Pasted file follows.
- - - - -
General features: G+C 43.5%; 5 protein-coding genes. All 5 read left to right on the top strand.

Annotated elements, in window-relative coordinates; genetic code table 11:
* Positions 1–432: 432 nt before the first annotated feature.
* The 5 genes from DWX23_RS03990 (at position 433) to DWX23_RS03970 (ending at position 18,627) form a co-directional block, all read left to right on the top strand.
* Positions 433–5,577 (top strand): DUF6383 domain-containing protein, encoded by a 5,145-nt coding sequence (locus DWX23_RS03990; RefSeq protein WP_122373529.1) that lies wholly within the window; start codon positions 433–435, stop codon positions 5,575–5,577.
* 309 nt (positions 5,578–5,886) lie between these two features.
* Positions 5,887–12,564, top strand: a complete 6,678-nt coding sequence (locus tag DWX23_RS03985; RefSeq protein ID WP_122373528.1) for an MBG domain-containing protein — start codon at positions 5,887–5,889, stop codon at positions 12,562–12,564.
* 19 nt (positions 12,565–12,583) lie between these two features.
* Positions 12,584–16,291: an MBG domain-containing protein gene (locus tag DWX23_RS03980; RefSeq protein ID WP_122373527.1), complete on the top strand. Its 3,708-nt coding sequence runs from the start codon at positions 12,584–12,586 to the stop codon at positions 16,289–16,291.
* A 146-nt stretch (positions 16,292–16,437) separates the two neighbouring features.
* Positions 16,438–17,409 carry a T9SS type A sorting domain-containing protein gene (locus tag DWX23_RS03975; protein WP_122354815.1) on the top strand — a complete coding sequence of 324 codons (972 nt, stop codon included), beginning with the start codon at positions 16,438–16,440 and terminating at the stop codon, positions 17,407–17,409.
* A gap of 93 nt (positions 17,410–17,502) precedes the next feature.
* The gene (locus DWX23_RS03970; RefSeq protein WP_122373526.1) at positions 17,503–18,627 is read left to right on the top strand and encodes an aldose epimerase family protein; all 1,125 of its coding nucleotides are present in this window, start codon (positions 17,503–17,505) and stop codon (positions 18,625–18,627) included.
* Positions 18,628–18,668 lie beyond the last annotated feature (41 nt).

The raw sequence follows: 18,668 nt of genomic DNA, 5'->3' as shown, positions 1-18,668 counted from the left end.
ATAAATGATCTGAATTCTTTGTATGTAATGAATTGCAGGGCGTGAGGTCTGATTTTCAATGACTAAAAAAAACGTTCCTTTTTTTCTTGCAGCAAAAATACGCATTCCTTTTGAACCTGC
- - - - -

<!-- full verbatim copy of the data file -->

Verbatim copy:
General features: G+C 43.5%; 5 protein-coding genes. All 5 read left to right on the top strand.

Annotated elements, in window-relative coordinates; genetic code table 11:
* Positions 1–432: 432 nt before the first annotated feature.
* The 5 genes from DWX23_RS03990 (at position 433) to DWX23_RS03970 (ending at position 18,627) form a co-directional block, all read left to right on the top strand.
* Positions 433–5,577 (top strand): DUF6383 domain-containing protein, encoded by a 5,145-nt coding sequence (locus DWX23_RS03990; RefSeq protein WP_122373529.1) that lies wholly within the window; start codon positions 433–435, stop codon positions 5,575–5,577.
* 309 nt (positions 5,578–5,886) lie between these two features.
* Positions 5,887–12,564, top strand: a complete 6,678-nt coding sequence (locus tag DWX23_RS03985; RefSeq protein ID WP_122373528.1) for an MBG domain-containing protein — start codon at positions 5,887–5,889, stop codon at positions 12,562–12,564.
* 19 nt (positions 12,565–12,583) lie between these two features.
* Positions 12,584–16,291: an MBG domain-containing protein gene (locus tag DWX23_RS03980; RefSeq protein ID WP_122373527.1), complete on the top strand. Its 3,708-nt coding sequence runs from the start codon at positions 12,584–12,586 to the stop codon at positions 16,289–16,291.
* A 146-nt stretch (positions 16,292–16,437) separates the two neighbouring features.
* Positions 16,438–17,409 carry a T9SS type A sorting domain-containing protein gene (locus tag DWX23_RS03975; protein WP_122354815.1) on the top strand — a complete coding sequence of 324 codons (972 nt, stop codon included), beginning with the start codon at positions 16,438–16,440 and terminating at the stop codon, positions 17,407–17,409.
* A gap of 93 nt (positions 17,410–17,502) precedes the next feature.
* The gene (locus DWX23_RS03970; RefSeq protein WP_122373526.1) at positions 17,503–18,627 is read left to right on the top strand and encodes an aldose epimerase family protein; all 1,125 of its coding nucleotides are present in this window, start codon (positions 17,503–17,505) and stop codon (positions 18,625–18,627) included.
* Positions 18,628–18,668 lie beyond the last annotated feature (41 nt).

The raw sequence follows: 18,668 nt of genomic DNA, 5'->3' as shown, positions 1-18,668 counted from the left end.
ATAAATGATCTGAATTCTTTGTATGTAATGAATTGCAGGGCGTGAGGTCTGATTTTCAATGACTAAAAAAAACGTTCCTTTTTTTCTTGCAGCAAAAATACGCATTCCTTTTGAACCTGC